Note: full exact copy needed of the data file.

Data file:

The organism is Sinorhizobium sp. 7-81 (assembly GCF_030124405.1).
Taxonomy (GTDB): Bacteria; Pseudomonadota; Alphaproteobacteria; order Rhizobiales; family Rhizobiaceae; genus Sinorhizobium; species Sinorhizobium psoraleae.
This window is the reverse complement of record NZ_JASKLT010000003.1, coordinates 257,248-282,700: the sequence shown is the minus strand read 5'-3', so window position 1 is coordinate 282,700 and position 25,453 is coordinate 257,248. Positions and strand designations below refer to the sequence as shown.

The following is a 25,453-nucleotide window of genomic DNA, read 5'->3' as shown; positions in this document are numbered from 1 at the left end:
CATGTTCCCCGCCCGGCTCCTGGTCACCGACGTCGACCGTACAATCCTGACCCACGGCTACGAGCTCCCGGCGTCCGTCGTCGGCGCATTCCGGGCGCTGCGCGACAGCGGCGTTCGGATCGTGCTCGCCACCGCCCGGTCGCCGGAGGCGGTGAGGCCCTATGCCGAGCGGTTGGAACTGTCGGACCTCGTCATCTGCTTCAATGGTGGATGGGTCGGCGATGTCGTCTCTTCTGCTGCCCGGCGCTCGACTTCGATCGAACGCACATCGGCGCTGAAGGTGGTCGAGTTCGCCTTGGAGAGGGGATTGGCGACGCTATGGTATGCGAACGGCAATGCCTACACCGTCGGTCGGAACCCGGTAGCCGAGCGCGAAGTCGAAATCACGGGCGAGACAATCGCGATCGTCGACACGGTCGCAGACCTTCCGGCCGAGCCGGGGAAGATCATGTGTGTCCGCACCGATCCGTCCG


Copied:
The organism is Sinorhizobium sp. 7-81 (assembly GCF_030124405.1).
Taxonomy (GTDB): Bacteria; Pseudomonadota; Alphaproteobacteria; order Rhizobiales; family Rhizobiaceae; genus Sinorhizobium; species Sinorhizobium psoraleae.
This window is the reverse complement of record NZ_JASKLT010000003.1, coordinates 257,248-282,700: the sequence shown is the minus strand read 5'-3', so window position 1 is coordinate 282,700 and position 25,453 is coordinate 257,248. Positions and strand designations below refer to the sequence as shown.

The following is a 25,453-nucleotide window of genomic DNA, read 5'->3' as shown; positions in this document are numbered from 1 at the left end:
CATGTTCCCCGCCCGGCTCCTGGTCACCGACGTCGACCGTACAATCCTGACCCACGGCTACGAGCTCCCGGCGTCCGTCGTCGGCGCATTCCGGGCGCTGCGCGACAGCGGCGTTCGGATCGTGCTCGCCACCGCCCGGTCGCCGGAGGCGGTGAGGCCCTATGCCGAGCGGTTGGAACTGTCGGACCTCGTCATCTGCTTCAATGGTGGATGGGTCGGCGATGTCGTCTCTTCTGCTGCCCGGCGCTCGACTTCGATCGAACGCACATCGGCGCTGAAGGTGGTCGAGTTCGCCTTGGAGAGGGGATTGGCGACGCTATGGTATGCGAACGGCAATGCCTACACCGTCGGTCGGAACCCGGTAGCCGAGCGCGAAGTCGAAATCACGGGCGAGACAATCGCGATCGTCGACACGGTCGCAGACCTTCCGGCCGAGCCGGGGAAGATCATGTGTGTCCGCACCGATCCGTCCG